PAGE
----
Rich in history, food and culture

Tainan is the oldest city in Taiwan and was the capital during imperial times. It is famous for its temples, historic buildings and snack food. The city is currently the fifth largest city on the island after New Taipei, Kaohsiung, Taichung and Taipei with a population of over 1.8 million. For a city of its size by population, Tainan’s size by land area is exceptional. Very few buildings are more than 5 to 6 stories in height and most are between two and three stories. Like other Taiwanese cities, most people in Tainan, including taxi drivers, cannot speak English well (except for high school and college students), though some of the older generation can converse in Japanese. However, to help visitors get around, there are free tri-lingual (Chinese, English and Japanese) map-guides available at the railway station.

One of the most popular destinations in the Tainan area is the Anping District (安平區; Ānpíng qū). The Anping District is the historical heart of Tainan, the original capital of Taiwan. Anping is home to the Anping Old Fort (安平古堡; Ānpíng gu bǎo), the Anping Tree House (安平樹屋 Ānpíng shù wū) (a warehouse with massive banyan trees growing out of it), and numerous restaurants and food stalls.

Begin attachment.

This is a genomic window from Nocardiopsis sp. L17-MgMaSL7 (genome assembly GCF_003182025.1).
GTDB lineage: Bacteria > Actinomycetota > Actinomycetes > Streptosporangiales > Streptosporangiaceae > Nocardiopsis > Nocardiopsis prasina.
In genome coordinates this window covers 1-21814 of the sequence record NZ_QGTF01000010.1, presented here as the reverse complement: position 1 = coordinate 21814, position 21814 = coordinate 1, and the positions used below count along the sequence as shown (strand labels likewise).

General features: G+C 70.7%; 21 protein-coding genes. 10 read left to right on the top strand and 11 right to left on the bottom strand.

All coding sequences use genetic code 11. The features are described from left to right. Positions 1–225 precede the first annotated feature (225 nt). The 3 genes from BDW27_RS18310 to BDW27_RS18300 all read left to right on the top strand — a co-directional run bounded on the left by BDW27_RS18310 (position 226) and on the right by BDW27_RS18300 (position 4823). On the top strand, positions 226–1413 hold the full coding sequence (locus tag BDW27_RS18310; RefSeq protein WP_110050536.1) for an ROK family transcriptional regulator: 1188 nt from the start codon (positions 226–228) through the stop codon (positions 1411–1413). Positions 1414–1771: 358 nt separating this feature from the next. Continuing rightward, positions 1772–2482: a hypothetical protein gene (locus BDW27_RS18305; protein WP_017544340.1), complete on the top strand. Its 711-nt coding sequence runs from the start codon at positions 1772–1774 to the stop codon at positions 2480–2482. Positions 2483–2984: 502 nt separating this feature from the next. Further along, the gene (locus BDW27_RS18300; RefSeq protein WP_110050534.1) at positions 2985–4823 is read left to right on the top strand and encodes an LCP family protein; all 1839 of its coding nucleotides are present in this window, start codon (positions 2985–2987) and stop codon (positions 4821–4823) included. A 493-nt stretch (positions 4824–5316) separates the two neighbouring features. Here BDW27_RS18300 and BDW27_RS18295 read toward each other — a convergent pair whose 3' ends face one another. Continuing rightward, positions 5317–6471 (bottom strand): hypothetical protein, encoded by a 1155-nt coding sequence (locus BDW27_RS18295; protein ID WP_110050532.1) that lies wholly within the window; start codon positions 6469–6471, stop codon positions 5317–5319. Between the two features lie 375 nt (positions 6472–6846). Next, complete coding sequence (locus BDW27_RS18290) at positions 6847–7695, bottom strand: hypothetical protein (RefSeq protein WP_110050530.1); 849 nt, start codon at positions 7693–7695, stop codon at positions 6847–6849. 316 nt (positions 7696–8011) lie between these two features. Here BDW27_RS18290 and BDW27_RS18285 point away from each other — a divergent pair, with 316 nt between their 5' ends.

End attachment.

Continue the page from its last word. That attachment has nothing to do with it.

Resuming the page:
It is the place where the Dutch colonialist East India Company (VOC) located its Taiwan base. Fort Zeelandia (at today’s Anping) and Fort Provintia (at today’s Chickan Tower) had been built to secure the entrance to a natural harbour, otherwise blocked by sandbars. The area has become silted over the centuries and today the coastline is way outside the range of both forts location. Also, a lot of land area is being claimed from the sea these days as you can easily see when venturing outside Anping.

The Dutch have been overcome by Chinese general Zheng Chenggong (known in the West as Koxinga), who proceeded to set up organized government on the island. He is thus regarded as the founding personality of Taiwan and the city has great historic significance for the country as a whole.

by TaiwanMe.com | info@taiwanme.com